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October 15, 2017

The Fires of Shining Brow

Fire dominates UrbanArias' 90-minute production of composer Daron Aric Hagen and librettist Paul Muldoon's Shining Brow, an opera about architect Frank Lloyd Wright and an illicit love affair. Upon entering the Sprenger Theatre of Washington, DC's Atlas Performing Arts Center on October 14, 2017, the Dresser was immersed in smoke. Director Grant Preisser uses smoke to emphasize the murky world of Wright's memory after a fire had been set at the Taliesin estate in the house Wright designed and built for his mistress Mamah Cheney. Shining brow is the literal translation of the welsh word Taliesin. As operagoers, we learned Mamah died during that fire but as students of Wright's biography, we know that a deranged cook working in the house set the fire and then proceeded to kill with an axe Mamah and six others, including her two young children as they tried to escape the conflagration.

Outlaw.jpgSo there is the house fire which the audience experiences as a set of piled up chairs perched over a slit in the stage floor with smoke pouring out there and from several other trap doors. But also there is the fire of passion between Wright (baritone Sidney Outlaw) and his mistress (soprano Miriam Khalil). Additionally, there is the friction of explosive dimension between Wright and his wife Catherine (mezzo-soprano Rebecca Ringle). Even Louis Sullivan (tenor Robert Baker) Wright's mentor turns up the heat with a disturbing argument. The singers including bass-baritone Ben Wager (as the husband of Mamah) are first class. Miriam Khalil's singing and acting performance nail Mameh's sexual magnetism which Wright cannot resist.


The mostly hidden orchestral ensemble under the agile baton of UrbanArias founding director Robert Wood produced the polytonal score in a flow of pleasing music. The Dresser's personal favorite composition was a syncopated number that featured the words Sodom & Gomorrah.

Poet Paul Muldoon's libretto was unquestionably overwritten. Instead of the libretto, the program booklet featured about four pages of glossary detailing plants, birds, mythological characters, literary allusions, native American tribes, and more. This is one of those operas in English that could have used English surtitles or fewer and simpler words.

While overall, the Dresser enjoyed Shining Brow, she thinks that the 90-minute version is confusing and suggests it would be beneficial to see the entire opera which premiered by the Madison Opera in 1993. She also found some of Director Grant Preisser's touches adding to this confusion, such as the mouth to mouth kiss Louis Sullivan plants on Wright (there was no indication either were homosexual) and the ghoulish makeup used particularly on Edwin Cheney's eyes. Later in a talk back, Preisser said he wanted to indicate with the makeup that Wright was remembering various people and that they were not in real time.

In Judith McCombs' poem "The Habit of Fire," a hiker travels alone at sunset while the entire landscape begins "talking." The hiker is a stranger in the natural world and as long as this person does not light a fire, he or she can partake and "see" what is there. Frank Lloyd Wright was known for creating buildings in harmony with the natural world. However, he made himself a persona non grata and therefore a stranger in his community (among his family and colleagues) by allowing a fire to ignite between him and a woman who came with her husband to employ Wright as a builder of their dream house. Instead he kindles the flames of passion, builds a dream house for this woman who becomes his mistress, and while he is away, someone who works for him burns down the house and kills everyone in it.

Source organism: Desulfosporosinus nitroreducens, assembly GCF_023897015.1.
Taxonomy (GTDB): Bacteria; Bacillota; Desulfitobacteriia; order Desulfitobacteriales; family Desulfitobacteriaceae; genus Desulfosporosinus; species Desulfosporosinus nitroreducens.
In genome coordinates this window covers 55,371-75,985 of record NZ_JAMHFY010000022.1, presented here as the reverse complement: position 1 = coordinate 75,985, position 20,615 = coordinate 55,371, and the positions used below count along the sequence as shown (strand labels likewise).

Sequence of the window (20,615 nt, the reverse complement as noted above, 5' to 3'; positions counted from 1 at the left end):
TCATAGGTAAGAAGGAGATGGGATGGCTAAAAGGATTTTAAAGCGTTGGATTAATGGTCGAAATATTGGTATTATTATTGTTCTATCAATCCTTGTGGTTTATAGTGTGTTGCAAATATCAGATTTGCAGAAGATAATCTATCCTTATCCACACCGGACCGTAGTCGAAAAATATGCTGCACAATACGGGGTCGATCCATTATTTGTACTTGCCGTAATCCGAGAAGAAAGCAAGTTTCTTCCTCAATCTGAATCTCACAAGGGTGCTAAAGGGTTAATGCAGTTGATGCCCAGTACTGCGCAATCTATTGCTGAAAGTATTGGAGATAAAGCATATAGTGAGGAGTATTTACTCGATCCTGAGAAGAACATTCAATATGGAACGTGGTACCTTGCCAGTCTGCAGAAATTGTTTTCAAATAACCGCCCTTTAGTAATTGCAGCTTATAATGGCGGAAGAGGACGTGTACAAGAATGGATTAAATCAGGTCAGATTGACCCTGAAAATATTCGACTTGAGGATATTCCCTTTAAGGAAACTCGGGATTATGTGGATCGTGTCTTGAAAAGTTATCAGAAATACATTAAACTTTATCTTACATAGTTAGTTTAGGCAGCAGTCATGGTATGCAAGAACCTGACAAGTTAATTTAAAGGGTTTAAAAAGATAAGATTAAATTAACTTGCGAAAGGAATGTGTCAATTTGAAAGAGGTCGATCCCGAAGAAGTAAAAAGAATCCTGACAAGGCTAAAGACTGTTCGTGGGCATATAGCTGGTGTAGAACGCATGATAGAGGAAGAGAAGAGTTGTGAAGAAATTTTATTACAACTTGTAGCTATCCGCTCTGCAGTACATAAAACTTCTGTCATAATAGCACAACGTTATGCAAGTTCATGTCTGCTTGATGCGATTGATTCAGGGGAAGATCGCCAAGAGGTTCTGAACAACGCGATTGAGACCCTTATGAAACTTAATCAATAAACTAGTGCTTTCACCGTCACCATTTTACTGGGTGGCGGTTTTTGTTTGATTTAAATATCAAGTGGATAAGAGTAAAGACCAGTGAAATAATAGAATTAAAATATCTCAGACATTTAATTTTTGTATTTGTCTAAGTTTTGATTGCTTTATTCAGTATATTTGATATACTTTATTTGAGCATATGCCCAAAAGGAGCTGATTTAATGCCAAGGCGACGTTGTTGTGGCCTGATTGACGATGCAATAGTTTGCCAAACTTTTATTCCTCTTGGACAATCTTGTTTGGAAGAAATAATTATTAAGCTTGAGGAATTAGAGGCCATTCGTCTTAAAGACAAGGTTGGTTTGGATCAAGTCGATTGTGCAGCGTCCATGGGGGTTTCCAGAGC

By the wilderness lake I settle my haunches
in a nest of stones, lean back on a deadfall
carcass of pine, the only shelter,
cold but not wet. Behind me thickets
waiting for nightfall; no openings my size,
no one's been here. The sun slides down
over the green-black cones of the mountains
rimming the lake; the sky flares up
like a mirror, pearl on the water, glaring
and greying. Suddenly thinned air, like water,
wraiths of cold swimming towards me;
too late to wash up. grey fire stones and kindling
readied before me, unlit; deadfall
enough for hours.
............................Black mountains, black sky;
stone shapes changing. I see through a face net
my personal aura of insects close in,
signaled by warmth. Things crackling and listening
behind me; the sky goes Whooee, Whooee,
no one I know.
.......................Smell of horses
from somewhere, then gone; no horses out here,
anything that big is probably bear.
New prints today on the logging road,
in the place where I backtracked for water, bear crossing
over the prints of my Vibram soles,
full-grown. While I yawn, the road I will follow
leans downhill, gullies, lets go; stones topple;
thickets I broke are healing behind me.
I don't want to know how the blackness spreads
under my ribs.
.......................If I died out here
it would be my doing, not theirs; I smell
of textiles and fire; even dead they'd avoid me.
I couldn't live here.
..............................In the blackness a lapping